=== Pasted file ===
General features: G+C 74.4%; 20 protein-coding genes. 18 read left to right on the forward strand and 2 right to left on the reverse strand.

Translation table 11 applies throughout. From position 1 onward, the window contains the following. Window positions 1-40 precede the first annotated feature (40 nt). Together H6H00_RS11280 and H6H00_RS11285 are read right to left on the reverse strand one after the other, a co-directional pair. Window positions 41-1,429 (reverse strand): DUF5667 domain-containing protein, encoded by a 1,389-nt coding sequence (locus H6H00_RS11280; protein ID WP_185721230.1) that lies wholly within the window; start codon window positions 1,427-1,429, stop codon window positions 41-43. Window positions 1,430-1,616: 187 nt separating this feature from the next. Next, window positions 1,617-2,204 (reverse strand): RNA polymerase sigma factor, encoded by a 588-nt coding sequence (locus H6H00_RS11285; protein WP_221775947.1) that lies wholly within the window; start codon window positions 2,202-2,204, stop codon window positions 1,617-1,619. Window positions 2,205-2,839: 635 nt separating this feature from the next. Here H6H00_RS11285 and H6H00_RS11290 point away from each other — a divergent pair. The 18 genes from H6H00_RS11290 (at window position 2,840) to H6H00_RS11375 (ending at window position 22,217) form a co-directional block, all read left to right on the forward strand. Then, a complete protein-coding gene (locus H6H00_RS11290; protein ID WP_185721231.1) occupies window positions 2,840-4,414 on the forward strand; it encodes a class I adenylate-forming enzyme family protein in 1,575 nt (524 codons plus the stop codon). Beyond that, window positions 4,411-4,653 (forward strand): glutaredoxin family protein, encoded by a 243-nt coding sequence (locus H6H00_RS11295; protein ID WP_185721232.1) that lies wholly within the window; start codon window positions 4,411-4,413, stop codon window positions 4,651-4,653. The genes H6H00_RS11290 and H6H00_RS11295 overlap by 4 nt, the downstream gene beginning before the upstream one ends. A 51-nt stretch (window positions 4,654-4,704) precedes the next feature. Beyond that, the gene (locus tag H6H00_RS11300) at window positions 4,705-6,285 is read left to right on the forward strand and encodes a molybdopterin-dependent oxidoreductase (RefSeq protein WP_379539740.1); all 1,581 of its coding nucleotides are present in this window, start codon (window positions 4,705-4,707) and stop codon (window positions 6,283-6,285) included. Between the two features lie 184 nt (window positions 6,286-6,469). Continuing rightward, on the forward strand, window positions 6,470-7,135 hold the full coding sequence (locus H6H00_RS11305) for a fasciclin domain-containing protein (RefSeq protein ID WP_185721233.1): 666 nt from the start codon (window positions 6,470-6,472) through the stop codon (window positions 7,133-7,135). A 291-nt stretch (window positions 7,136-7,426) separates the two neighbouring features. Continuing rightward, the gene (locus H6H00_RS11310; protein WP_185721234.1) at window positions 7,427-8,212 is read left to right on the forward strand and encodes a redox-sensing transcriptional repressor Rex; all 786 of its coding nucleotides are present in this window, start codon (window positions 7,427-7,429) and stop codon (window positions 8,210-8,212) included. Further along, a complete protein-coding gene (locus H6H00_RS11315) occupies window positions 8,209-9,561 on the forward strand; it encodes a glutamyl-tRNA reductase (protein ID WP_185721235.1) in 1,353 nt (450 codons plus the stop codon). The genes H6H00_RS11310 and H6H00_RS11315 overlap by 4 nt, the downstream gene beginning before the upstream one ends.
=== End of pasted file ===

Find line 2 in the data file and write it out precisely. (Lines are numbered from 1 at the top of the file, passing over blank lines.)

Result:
Translation table 11 applies throughout. From position 1 onward, the window contains the following. Window positions 1-40 precede the first annotated feature (40 nt). Together H6H00_RS11280 and H6H00_RS11285 are read right to left on the reverse strand one after the other, a co-directional pair. Window positions 41-1,429 (reverse strand): DUF5667 domain-containing protein, encoded by a 1,389-nt coding sequence (locus H6H00_RS11280; protein ID WP_185721230.1) that lies wholly within the window; start codon window positions 1,427-1,429, stop codon window positions 41-43. Window positions 1,430-1,616: 187 nt separating this feature from the next. Next, window positions 1,617-2,204 (reverse strand): RNA polymerase sigma factor, encoded by a 588-nt coding sequence (locus H6H00_RS11285; protein WP_221775947.1) that lies wholly within the window; start codon window positions 2,202-2,204, stop codon window positions 1,617-1,619. Window positions 2,205-2,839: 635 nt separating this feature from the next. Here H6H00_RS11285 and H6H00_RS11290 point away from each other — a divergent pair. The 18 genes from H6H00_RS11290 (at window position 2,840) to H6H00_RS11375 (ending at window position 22,217) form a co-directional block, all read left to right on the forward strand. Then, a complete protein-coding gene (locus H6H00_RS11290; protein ID WP_185721231.1) occupies window positions 2,840-4,414 on the forward strand; it encodes a class I adenylate-forming enzyme family protein in 1,575 nt (524 codons plus the stop codon). Beyond that, window positions 4,411-4,653 (forward strand): glutaredoxin family protein, encoded by a 243-nt coding sequence (locus H6H00_RS11295; protein ID WP_185721232.1) that lies wholly within the window; start codon window positions 4,411-4,413, stop codon window positions 4,651-4,653. The genes H6H00_RS11290 and H6H00_RS11295 overlap by 4 nt, the downstream gene beginning before the upstream one ends. A 51-nt stretch (window positions 4,654-4,704) precedes the next feature. Beyond that, the gene (locus tag H6H00_RS11300) at window positions 4,705-6,285 is read left to right on the forward strand and encodes a molybdopterin-dependent oxidoreductase (RefSeq protein WP_379539740.1); all 1,581 of its coding nucleotides are present in this window, start codon (window positions 4,705-4,707) and stop codon (window positions 6,283-6,285) included. Between the two features lie 184 nt (window positions 6,286-6,469). Continuing rightward, on the forward strand, window positions 6,470-7,135 hold the full coding sequence (locus H6H00_RS11305) for a fasciclin domain-containing protein (RefSeq protein ID WP_185721233.1): 666 nt from the start codon (window positions 6,470-6,472) through the stop codon (window positions 7,133-7,135). A 291-nt stretch (window positions 7,136-7,426) separates the two neighbouring features. Continuing rightward, the gene (locus H6H00_RS11310; protein WP_185721234.1) at window positions 7,427-8,212 is read left to right on the forward strand and encodes a redox-sensing transcriptional repressor Rex; all 786 of its coding nucleotides are present in this window, start codon (window positions 7,427-7,429) and stop codon (window positions 8,210-8,212) included. Further along, a complete protein-coding gene (locus H6H00_RS11315) occupies window positions 8,209-9,561 on the forward strand; it encodes a glutamyl-tRNA reductase (protein ID WP_185721235.1) in 1,353 nt (450 codons plus the stop codon). The genes H6H00_RS11310 and H6H00_RS11315 overlap by 4 nt, the downstream gene beginning before the upstream one ends.